Supermarket chain Lucky California has signed a lease at the site of a former Walgreens in Bayview Plaza to provide a full-service grocery store in a neighborhood that sorely needs healthy and affordable food options.
Community leaders say the new grocery represents a major opportunity if the owners learn from the mistakes of previous operators and make a concerted effort to connect with local residents.
A handful of grocery stores have tried and failed in recent years, including locally-owned Duc Loi’s Pantry, which opened in 2016 to great fanfare before shuttering less than three years later.
The space at 3801 Third Street has been vacant since Walgreens closed in 2019. The 9,500-square-foot space will be a smaller location for Lucky, whose stores average 30,000 square feet, and its third SF location. Even a small-format grocery is a boon for a neighborhood that has limited existing options and is characterized by the U.S. Department of Agriculture as a food desert.
The store fulfills a long-held goal for District 10 Supervisor Shamann Walton, who has pushed for a new full-service grocery store in the neighborhood.
“Lucky has recently signed a lease for a vibrant new grocery store in Bayview Plaza,” said Bobby McDowell, vice president of store operations for Lucky California, in a statement. “We are in the early stages of preparing for permitting and developing a plan for a Lucky store that will provide the community with convenient access to fresh, quality groceries.” He did not say when the store would open.
Anietie Ekanem, chair of the Bayview Co-op, lives above the currently vacant retail space at 5900 3rd St. that previously held a Fresh & Easy grocery and Duc Loi.
What he sees as critical for Lucky is to come with an open mind toward partnership, rather than the idea they are a community savior.
“When some businesses come to less-affluent neighborhoods they have the idea that these people don’t have choice, but that’s just not true,” Ekanem said.
Joi Jackson-Morgan, executive director of the 3rd Street Youth Center & Clinic, said Duc Loi’s prices were a barrier for many working families in the neighborhood and suggested that Lucky connect with the community through events.
“Get some music out there and get people excited. Maybe a coupon or something to say, we’re here, thank you so much for coming,” Jackson-Morgan. “The community is definitely going to be appreciative of a business, but they expect to be treated well too.”
She also stressed the importance of stocking “culturally appropriate” staples for a neighborhood that’s one of the most diverse in the city, with a significant population of Asian, Latino and Black San Franciscans.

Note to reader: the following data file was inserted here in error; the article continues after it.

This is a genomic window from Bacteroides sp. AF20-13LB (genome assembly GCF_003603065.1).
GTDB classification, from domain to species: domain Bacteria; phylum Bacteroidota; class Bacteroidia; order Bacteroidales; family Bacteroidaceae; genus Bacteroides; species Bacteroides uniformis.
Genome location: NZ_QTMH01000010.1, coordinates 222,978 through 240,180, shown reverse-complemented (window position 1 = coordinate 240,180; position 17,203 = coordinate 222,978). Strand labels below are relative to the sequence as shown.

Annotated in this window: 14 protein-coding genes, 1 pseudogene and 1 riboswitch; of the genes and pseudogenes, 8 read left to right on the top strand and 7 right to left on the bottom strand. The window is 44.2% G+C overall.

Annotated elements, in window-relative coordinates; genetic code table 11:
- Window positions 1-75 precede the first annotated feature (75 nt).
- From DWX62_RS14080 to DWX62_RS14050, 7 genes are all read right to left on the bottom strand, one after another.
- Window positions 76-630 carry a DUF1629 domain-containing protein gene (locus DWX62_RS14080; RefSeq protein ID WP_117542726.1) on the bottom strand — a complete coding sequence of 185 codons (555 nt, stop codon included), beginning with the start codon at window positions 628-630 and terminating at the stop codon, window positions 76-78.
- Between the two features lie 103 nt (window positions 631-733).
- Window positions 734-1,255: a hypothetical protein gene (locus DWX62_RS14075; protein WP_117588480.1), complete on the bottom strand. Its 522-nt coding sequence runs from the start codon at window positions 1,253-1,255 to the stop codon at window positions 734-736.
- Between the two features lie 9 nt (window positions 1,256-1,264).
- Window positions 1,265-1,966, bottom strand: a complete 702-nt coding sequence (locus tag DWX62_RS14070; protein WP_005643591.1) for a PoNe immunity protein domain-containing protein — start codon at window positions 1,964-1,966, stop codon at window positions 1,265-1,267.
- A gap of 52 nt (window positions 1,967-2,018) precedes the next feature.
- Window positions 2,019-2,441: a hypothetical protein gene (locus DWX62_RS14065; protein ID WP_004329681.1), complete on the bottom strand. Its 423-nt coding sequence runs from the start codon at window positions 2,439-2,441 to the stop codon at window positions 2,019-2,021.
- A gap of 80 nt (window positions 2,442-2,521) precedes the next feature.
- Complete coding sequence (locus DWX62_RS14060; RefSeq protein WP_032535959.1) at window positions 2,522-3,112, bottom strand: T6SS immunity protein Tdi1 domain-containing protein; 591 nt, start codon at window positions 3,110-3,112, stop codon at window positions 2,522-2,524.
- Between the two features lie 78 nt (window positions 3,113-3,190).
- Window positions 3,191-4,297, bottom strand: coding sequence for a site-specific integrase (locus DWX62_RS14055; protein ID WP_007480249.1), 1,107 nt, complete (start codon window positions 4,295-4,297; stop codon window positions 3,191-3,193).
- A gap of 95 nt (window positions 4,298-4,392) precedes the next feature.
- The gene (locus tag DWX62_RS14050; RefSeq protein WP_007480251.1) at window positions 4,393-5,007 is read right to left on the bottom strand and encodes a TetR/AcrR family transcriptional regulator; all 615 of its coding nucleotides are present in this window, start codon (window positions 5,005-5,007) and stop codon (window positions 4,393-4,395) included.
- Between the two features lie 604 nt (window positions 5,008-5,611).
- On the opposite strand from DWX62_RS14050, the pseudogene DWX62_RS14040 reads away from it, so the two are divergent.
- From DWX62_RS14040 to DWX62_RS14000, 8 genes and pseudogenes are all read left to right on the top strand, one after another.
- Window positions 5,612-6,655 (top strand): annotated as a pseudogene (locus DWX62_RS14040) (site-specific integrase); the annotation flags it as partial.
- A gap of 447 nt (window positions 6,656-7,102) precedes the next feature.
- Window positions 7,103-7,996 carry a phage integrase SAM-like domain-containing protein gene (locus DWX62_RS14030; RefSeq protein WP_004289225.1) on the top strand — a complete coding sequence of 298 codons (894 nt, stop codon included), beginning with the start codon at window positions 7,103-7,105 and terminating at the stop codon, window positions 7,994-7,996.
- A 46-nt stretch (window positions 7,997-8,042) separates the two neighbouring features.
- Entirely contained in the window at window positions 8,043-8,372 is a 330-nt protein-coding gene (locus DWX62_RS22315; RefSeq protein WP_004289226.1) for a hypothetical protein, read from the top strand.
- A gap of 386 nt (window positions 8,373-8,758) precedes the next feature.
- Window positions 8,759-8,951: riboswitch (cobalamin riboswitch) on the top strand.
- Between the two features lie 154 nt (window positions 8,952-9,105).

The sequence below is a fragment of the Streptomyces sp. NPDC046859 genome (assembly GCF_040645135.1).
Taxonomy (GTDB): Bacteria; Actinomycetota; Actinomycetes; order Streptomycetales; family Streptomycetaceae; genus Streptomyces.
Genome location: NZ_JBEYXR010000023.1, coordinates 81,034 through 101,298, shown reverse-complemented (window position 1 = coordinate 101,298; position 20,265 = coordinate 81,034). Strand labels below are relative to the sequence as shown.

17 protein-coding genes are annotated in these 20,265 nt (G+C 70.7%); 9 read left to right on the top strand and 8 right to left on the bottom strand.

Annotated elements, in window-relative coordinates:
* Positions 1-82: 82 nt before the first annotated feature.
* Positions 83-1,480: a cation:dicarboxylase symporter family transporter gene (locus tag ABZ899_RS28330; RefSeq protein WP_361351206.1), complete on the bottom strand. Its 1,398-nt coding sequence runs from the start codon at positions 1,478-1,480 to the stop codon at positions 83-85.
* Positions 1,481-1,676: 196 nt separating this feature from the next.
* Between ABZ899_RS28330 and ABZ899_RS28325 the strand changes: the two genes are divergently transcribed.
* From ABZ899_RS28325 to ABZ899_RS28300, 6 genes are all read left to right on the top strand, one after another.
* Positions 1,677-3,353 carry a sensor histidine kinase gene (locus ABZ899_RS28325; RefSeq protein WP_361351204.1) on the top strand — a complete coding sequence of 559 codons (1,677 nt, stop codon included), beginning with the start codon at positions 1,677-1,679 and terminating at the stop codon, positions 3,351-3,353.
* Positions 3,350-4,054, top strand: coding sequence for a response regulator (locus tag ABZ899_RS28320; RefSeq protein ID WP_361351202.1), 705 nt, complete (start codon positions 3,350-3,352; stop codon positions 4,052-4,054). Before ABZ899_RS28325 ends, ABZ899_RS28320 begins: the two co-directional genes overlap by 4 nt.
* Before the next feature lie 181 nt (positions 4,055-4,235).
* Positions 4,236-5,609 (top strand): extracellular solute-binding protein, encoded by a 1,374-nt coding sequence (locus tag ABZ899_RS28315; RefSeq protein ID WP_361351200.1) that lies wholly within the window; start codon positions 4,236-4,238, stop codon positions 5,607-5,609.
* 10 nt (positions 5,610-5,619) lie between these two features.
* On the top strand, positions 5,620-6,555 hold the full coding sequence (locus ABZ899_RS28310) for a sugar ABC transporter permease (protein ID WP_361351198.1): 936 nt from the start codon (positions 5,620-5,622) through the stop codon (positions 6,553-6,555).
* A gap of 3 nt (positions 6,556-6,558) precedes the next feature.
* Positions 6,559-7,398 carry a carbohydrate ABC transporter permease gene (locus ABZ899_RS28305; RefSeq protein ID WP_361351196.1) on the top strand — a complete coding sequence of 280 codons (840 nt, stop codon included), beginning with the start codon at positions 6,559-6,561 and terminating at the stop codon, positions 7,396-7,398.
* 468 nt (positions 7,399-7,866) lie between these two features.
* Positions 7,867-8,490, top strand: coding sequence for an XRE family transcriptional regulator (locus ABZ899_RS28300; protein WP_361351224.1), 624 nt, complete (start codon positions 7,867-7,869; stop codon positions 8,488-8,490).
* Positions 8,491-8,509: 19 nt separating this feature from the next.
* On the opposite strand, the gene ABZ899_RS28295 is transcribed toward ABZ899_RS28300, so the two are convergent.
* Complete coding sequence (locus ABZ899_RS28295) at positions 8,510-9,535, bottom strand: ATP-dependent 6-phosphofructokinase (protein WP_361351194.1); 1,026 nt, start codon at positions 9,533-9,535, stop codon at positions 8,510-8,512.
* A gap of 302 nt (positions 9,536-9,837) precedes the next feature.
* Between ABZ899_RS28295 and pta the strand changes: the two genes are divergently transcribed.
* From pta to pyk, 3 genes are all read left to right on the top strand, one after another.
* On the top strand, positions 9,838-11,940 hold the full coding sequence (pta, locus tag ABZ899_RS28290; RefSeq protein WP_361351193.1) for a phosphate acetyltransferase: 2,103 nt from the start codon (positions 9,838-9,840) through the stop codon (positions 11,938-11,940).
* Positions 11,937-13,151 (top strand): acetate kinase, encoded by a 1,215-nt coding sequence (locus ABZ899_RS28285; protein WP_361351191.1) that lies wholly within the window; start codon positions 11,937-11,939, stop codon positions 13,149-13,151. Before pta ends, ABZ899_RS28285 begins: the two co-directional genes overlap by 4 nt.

Al Aloudi, the owner of the neighboring BayCopy SF in Bayview Plaza, said retail theft had been a problem at the Walgreens and worried Lucky could run into similar issues, particularly if it relies on self-checkout counters.
Linda Parker-Pennington, a Bayview resident and community activist, said the key for Lucky will be balancing security with a good customer experience. She said hiring from the neighborhood and being mindful of how best to engage with customers will be critical for success.
“It’s important for them not to treat folks like criminals but instead like customers deserving of respect. Are your asset protection people friendly and helpful or are they following you around the store?” said Parker-Pennington, a former executive with Goodwill San Francisco, which has a location in Bayview Plaza. “One of the things that I can’t stand is when stores keep their products under lock and key.”
Lyslynn Lacoste, the executive director of BMAGIC, a network of community groups focused on supporting Bayview adolescents, said Lucky can take a page from Fresh & Easy, which was a thriving business prior to larger corporate machinations that led to the Bayview location’s closure and the chain’s Ch. 11 bankruptcy.
“They were really good about hiring community members, they were great about supporting community investment and outreach,” Lacoste said, adding that Fresh & Easy made sure that company representatives attended community meetings and events.
On a more concrete level, one regular complaint is the parking situation in Bayview Plaza, which was alternatively described as a “nightmare,” an “issue” and a “hot mess” by various community members. Simple fixes to make the plaza more accessible include enlarging existing parking spaces and creating a protected turn for the exit out to Newhall St.
Whatever the challenges, community leaders were hopeful a thriving grocery would help address food insecurity and related health issues in a zip code that has among the highest rates of respiratory chronic illness, cardiovascular disease and diabetes in the city, according to data from the San Francisco Health Improvement Partnership.
“I’m excited about it, it makes me see how my community is coming full circle,” said Jackson-Morgan, a Bayview native who’s seen disinvestment hollow out the neighborhood in recent decades. “When I was a child, this was a valued community and businesses wanted to be here. So this is a sign to me that there’s a turnaround in the works.”
Kevin Truong can be reached at [email protected]